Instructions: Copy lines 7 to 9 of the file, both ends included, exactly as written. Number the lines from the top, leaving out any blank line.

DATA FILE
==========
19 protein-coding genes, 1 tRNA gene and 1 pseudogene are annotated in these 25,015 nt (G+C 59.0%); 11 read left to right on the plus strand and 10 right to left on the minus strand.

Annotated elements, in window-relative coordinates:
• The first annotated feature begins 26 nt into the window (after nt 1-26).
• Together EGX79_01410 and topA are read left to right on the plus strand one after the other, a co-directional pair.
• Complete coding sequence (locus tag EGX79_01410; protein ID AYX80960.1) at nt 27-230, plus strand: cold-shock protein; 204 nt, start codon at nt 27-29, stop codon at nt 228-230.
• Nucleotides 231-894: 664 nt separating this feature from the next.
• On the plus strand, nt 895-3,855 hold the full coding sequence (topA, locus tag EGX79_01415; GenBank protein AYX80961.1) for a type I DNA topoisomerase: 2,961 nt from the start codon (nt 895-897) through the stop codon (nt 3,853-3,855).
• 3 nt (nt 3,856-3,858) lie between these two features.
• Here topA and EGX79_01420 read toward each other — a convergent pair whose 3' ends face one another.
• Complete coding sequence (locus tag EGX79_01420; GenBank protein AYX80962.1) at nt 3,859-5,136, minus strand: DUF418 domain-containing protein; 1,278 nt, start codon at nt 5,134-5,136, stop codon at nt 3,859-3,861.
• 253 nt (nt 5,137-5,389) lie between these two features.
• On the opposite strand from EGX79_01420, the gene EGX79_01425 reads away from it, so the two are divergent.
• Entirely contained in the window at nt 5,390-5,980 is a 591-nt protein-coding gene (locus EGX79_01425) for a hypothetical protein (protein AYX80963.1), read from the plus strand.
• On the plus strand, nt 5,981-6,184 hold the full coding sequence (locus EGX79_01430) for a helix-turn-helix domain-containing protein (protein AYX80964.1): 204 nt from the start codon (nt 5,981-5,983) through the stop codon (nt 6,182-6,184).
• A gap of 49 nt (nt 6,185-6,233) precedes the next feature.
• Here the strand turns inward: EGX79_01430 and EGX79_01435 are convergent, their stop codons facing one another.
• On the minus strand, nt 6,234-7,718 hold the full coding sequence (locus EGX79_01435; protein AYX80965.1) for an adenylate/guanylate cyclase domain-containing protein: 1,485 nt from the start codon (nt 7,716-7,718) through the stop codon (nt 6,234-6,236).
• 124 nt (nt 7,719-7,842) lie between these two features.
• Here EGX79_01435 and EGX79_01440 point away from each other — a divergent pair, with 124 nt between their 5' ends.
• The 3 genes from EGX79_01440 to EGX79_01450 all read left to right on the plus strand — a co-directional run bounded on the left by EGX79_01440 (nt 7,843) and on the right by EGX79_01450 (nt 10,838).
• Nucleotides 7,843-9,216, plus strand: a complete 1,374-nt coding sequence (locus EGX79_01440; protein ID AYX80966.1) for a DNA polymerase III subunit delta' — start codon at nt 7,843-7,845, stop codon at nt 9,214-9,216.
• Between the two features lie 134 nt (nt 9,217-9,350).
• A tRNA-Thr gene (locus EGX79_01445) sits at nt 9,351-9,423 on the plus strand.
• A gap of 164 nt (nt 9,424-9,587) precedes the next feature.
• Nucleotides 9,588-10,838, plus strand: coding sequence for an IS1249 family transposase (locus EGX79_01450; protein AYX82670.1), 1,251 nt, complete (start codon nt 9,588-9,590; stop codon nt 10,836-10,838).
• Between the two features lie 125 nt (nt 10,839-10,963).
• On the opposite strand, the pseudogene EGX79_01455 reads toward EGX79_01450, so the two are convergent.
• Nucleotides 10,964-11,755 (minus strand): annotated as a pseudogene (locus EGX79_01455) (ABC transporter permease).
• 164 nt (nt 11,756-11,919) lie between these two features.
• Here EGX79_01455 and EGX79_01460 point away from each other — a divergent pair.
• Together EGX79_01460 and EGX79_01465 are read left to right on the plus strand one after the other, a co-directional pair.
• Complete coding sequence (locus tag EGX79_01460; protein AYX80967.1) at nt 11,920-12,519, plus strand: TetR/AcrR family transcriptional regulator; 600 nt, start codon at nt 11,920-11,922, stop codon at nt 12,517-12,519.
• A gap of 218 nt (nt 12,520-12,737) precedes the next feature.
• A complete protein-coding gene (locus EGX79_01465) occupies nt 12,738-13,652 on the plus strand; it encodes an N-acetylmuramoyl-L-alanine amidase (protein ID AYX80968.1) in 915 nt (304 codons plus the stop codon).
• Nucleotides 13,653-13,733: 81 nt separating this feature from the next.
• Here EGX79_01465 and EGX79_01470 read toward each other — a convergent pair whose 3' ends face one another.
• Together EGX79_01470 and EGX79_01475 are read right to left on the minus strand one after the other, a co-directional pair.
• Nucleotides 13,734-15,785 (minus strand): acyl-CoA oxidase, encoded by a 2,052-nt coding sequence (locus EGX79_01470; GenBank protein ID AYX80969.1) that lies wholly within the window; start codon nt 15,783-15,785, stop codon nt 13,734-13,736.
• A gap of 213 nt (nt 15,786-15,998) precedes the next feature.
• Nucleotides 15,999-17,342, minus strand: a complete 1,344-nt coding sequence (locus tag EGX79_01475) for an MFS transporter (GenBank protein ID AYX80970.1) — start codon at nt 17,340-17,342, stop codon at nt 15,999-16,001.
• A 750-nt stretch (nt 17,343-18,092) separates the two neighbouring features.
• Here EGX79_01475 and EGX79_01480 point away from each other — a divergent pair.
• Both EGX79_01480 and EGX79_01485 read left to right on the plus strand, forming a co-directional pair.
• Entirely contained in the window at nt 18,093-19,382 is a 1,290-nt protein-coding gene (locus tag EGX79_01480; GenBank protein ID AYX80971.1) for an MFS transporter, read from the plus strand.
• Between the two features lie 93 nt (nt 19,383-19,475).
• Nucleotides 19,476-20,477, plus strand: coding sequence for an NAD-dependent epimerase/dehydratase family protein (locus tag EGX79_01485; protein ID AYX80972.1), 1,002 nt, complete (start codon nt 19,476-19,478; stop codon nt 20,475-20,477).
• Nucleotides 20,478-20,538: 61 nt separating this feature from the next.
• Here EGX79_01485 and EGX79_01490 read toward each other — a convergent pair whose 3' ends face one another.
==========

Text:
• On the plus strand, nt 895-3,855 hold the full coding sequence (topA, locus tag EGX79_01415; GenBank protein AYX80961.1) for a type I DNA topoisomerase: 2,961 nt from the start codon (nt 895-897) through the stop codon (nt 3,853-3,855).
• 3 nt (nt 3,856-3,858) lie between these two features.
• Here topA and EGX79_01420 read toward each other — a convergent pair whose 3' ends face one another.